|Publication number||US5639184 A|
|Application number||US 08/611,296|
|Publication date||Jun 17, 1997|
|Filing date||Mar 5, 1996|
|Priority date||Nov 9, 1994|
|Also published as||US5533356, US5642964|
|Publication number||08611296, 611296, US 5639184 A, US 5639184A, US-A-5639184, US5639184 A, US5639184A|
|Inventors||Jimmie G. DeMasters|
|Original Assignee||Phillips Petroleum Company|
|Export Citation||BiBTeX, EndNote, RefMan|
|Patent Citations (2), Referenced by (10), Classifications (8), Legal Events (5)|
|External Links: USPTO, USPTO Assignment, Espacenet|
This application is a division of application Ser. No. 08/336,447, filed Nov. 9, 1994, now U.S. Pat. No. 5,533,356.
The invention relates generally to the field of geothermal heating and air conditioning systems and in particularly to pipe systems used for in-ground heat exchange. The invention provides a system having in-ground conduit system which is simpler to install than previous conduit systems.
Geothermal heating and air conditioning systems, i.e. heat pump systems, are increasingly popular for efficient heating and cooling of loads, for example as part of a heating-ventilation-air conditioning (HVAC) system for buildings. Heat pump systems generally include heat exchangers thermally coupled to the load and to a heat source or heat sink, the heat exchangers being connected in a refrigerant or coolant loop which includes a compressor and an expander. The compressor raises the pressure (and therefore the temperature) of the refrigerant and the expander lowers the pressure, producing a lower temperature in the refrigerant.
In heating a load, a "ground source" heat pump, which has the source/sink heat exchanger thermally conductively coupled to the ground, can extract a virtually limitless supply of thermal energy from the earth and transfer the energy to the load. A heat pump cools a load by extracting thermal energy from the load and transferring it to the earth for dissipation therein. In this manner the ground functions as either a heat sink or heat source. Modern day heat pumps for HVAC systems are equipped with reversing features such as valves to arrange the flow of refrigerant so that they may both heat and cool the load, as needed.
A ground source heat pump requires a subterranean heat exchanger. While it is possible to use intermediate heat exchangers for transferring heat through thermally coupled fluid flow paths or the like, preferably the refrigerant or coolant is pumped through the pipes by the compressor and serves directly as the carrier for conveying the thermal energy to or from the ground. Thus, extra heat transfer losses, such as those inherent in ground water source systems, are avoided. The coolant is relatively heated by compression and cooled by expansion, leading to the respective heat exchangers, thereby raising the temperature of the hot side heat exchanger above the temperature of the load and lowering the temperature of the cool side heat exchanger below the temperature of the source, whereupon heat transfer occurs. Compression and expansion normally include a change of state of the coolant between liquid and gaseous states.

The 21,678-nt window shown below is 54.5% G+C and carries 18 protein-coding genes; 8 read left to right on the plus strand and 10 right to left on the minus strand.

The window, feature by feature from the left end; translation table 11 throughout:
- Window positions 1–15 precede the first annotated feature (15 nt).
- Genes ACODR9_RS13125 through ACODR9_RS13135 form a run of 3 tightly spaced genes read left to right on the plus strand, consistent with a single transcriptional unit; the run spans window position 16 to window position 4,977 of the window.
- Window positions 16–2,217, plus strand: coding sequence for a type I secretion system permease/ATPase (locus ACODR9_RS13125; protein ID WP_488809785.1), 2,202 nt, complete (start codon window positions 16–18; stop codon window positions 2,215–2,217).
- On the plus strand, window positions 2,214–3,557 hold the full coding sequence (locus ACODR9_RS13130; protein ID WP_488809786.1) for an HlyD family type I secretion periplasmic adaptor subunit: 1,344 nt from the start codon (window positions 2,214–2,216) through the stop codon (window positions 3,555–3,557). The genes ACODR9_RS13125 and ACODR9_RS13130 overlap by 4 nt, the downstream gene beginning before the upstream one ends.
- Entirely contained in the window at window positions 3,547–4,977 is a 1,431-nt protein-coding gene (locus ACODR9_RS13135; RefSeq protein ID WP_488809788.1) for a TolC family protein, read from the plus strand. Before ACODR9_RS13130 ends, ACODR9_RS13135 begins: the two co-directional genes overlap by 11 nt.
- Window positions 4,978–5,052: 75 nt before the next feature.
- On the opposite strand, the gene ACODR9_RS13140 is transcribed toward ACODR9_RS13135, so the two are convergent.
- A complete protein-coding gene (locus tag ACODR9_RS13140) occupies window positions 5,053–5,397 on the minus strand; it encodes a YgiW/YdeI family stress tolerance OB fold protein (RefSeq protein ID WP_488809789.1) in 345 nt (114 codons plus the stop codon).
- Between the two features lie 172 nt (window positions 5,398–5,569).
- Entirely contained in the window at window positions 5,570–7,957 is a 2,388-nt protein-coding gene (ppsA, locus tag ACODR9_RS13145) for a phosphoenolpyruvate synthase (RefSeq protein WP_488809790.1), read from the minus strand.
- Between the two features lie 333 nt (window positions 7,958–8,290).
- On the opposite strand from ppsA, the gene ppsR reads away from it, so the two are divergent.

The load heat exchanger is typically above ground and the ground heat exchanger is preferably well below the surface of the ground. Connecting pipes for the ground heat exchanger, and the pipes defined by the heat exchanger itself, can be horizontal, vertical or slanted. A typical installation may include combinations of these orientations, depending upon particular design criteria. The problem encountered in the installation of the pipes, particularly in a vertical or slanted orientation, is the tendency of the pipe to rise upward in the vertical or slanted hole after installation.
Generally, in installation of the slanted or vertical pipe, a bore-hole is drilled and a double run of pipe connected by a U-bend fitting is inserted into the bore-hole. The pipe is usually inserted into the bore-hole by utilizing weights attached to the U-bend fitting to force the pipe into the hole. After the pipe is inserted, the weights are usually retrieved using a line attached to the weights. However, when the steel bars used for weights to force the piping into the well are retrieved, the piping has a tendency to come out of the well with the weights.
It would be advantageous to have a low cost method of resolving the foregoing problem.
It is an object of this invention to provide an in-ground conduit system which can have a vertical or slanted orientation and avoid the problem of the conduit system moving upward in the vertical or slanted hole.
In accordance with the present invention, them is provided an in-ground conduit system for a ground source heat pump comprising at least one conduit loop having two substantially parallel members connected by a U-shaped pipe member having a vertex and further comprising at least one wing member mounted on the conduit loop at or near the vertex such that the wing member contacts the ground in such a way as to resist upward movement of the conduit loop.
In accordance with another aspect of the present invention, there is provided a method of preventing a pipe conduit loop from moving upward in a bore-hole. This is achieved by attaching at least one wing member to the pipe such that the wing member extends out from the pipe such that in lowering the pipe into the bore-hole the wing member points generally upward so that the wing member will allow the pipe to be lowered into the bore-hole but will contact the ground so as to resist upward movement of the pipe.
FIG. 1 is a simplified illustration of a geothermal heat pump system utilizing a vertical in-ground conduit system.
FIG. 2 is an isometric illustration of a U-bend fitting for an in-ground conduit system having two wing members.
FIG. 3 is an elevation view of the embodiment illustrated in FIG. 2.
FIG. 4 is a section taken along line 4--4 of the embodiment of FIG. 3.
FIG. 5 is an illustration of the use of the embodiment of FIGS. 2-4.
FIG. 6 is an illustration of an alternate embodiment of the invention.